The intensity of tropical cyclone activity over the past several decades is likely the result of human-induced climate change, a new study suggests.
“The intensity of tropical cyclones has increased globally in recent decades, with the proportion of Category 3 to 5 cyclones growing around 5 percent per decade since 1979,” said Gabriel Vecchi, professor of geosciences and the High Meadows Environmental Institute.
The influence of climate change on tropical storm activity has been difficult to separate from natural variability. But the researchers – by sifting through over 90 peer-reviewed articles – showed growing evidence that climate change is probably fueling these more powerful storms.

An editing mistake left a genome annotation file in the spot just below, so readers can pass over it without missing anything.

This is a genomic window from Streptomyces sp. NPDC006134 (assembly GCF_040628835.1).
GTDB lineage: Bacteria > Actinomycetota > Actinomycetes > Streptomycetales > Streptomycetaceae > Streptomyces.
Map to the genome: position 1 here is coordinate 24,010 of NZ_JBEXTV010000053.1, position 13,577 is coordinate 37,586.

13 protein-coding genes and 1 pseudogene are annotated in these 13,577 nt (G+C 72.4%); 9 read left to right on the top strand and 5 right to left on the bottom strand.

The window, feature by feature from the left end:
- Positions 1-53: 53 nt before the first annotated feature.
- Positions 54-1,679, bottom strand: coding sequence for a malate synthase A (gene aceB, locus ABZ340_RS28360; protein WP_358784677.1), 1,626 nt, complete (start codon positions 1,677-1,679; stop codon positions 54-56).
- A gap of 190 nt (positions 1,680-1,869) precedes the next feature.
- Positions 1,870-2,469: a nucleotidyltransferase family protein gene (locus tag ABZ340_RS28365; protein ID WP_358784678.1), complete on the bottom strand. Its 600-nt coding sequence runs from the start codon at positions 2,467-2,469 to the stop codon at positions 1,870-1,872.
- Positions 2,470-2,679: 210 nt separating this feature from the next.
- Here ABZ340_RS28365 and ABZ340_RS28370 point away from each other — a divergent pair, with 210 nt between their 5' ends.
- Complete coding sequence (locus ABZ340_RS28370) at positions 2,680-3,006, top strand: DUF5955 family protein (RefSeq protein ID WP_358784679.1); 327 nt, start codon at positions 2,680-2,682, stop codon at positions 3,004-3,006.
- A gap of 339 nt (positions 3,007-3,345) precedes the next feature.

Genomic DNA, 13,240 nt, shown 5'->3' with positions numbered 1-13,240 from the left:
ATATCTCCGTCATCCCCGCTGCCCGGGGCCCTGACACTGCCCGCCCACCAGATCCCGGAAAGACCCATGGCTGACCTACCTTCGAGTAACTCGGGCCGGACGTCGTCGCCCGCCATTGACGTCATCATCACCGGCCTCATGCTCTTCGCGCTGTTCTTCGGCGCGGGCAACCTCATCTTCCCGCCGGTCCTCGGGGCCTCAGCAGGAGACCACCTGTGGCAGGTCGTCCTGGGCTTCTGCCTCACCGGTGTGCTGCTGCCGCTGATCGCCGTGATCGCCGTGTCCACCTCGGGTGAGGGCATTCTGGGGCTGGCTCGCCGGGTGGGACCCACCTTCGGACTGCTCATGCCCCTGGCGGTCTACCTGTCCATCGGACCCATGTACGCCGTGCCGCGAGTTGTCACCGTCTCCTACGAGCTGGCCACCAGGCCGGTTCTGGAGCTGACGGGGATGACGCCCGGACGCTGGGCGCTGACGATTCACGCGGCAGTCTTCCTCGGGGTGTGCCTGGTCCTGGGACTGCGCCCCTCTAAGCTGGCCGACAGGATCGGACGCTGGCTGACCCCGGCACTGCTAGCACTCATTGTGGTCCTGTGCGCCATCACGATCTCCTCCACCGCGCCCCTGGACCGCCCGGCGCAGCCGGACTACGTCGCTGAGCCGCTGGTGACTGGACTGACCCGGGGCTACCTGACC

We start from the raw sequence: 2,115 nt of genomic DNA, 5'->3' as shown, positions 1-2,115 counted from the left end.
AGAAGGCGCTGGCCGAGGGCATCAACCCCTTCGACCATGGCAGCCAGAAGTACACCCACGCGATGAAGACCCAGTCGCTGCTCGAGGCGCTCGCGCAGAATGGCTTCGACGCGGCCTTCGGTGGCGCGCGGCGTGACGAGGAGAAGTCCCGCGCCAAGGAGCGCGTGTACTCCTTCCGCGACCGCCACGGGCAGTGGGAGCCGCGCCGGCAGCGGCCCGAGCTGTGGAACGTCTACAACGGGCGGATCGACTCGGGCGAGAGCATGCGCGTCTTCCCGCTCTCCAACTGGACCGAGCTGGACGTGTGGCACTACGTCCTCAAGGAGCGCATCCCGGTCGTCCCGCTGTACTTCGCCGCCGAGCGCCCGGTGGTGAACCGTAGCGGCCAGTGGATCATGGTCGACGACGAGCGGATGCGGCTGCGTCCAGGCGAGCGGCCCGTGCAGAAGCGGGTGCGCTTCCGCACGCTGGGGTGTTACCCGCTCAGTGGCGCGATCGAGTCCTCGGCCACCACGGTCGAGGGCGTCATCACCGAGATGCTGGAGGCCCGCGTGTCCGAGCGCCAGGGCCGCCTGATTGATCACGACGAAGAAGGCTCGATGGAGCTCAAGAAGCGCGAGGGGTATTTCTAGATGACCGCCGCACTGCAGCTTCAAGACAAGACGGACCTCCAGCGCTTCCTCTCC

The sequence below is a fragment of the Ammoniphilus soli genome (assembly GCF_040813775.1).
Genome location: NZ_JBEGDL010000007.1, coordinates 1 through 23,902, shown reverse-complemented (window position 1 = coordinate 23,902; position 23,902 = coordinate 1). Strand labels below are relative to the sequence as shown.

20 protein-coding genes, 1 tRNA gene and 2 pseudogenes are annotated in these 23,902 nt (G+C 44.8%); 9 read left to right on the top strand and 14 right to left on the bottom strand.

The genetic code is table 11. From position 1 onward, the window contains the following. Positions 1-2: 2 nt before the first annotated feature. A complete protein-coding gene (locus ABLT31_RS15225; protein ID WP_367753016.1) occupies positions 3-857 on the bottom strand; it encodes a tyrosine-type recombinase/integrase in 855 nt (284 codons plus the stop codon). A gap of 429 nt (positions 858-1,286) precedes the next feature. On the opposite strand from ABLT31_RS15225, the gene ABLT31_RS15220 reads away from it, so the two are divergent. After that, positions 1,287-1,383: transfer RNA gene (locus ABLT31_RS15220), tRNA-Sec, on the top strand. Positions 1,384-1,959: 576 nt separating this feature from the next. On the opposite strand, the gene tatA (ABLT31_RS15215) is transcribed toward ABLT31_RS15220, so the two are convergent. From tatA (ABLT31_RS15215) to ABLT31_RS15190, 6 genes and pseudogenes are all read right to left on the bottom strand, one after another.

Climate projections suggest that with further warming in coming decades, a larger proportion of Category 4 and 5 tropical cyclones will occur globally with more damaging wind speeds and more extreme rainfall rates. For example, as global temperatures continue to rise, maximum wind speeds are expected to rise by 5%.
“The impacts of climate change are becoming increasingly clear as new evidence becomes available and because our impact on the climate is also growing,” said Corinne Le Quéré, Royal Society Professor at UEA’s School of Environmental Sciences.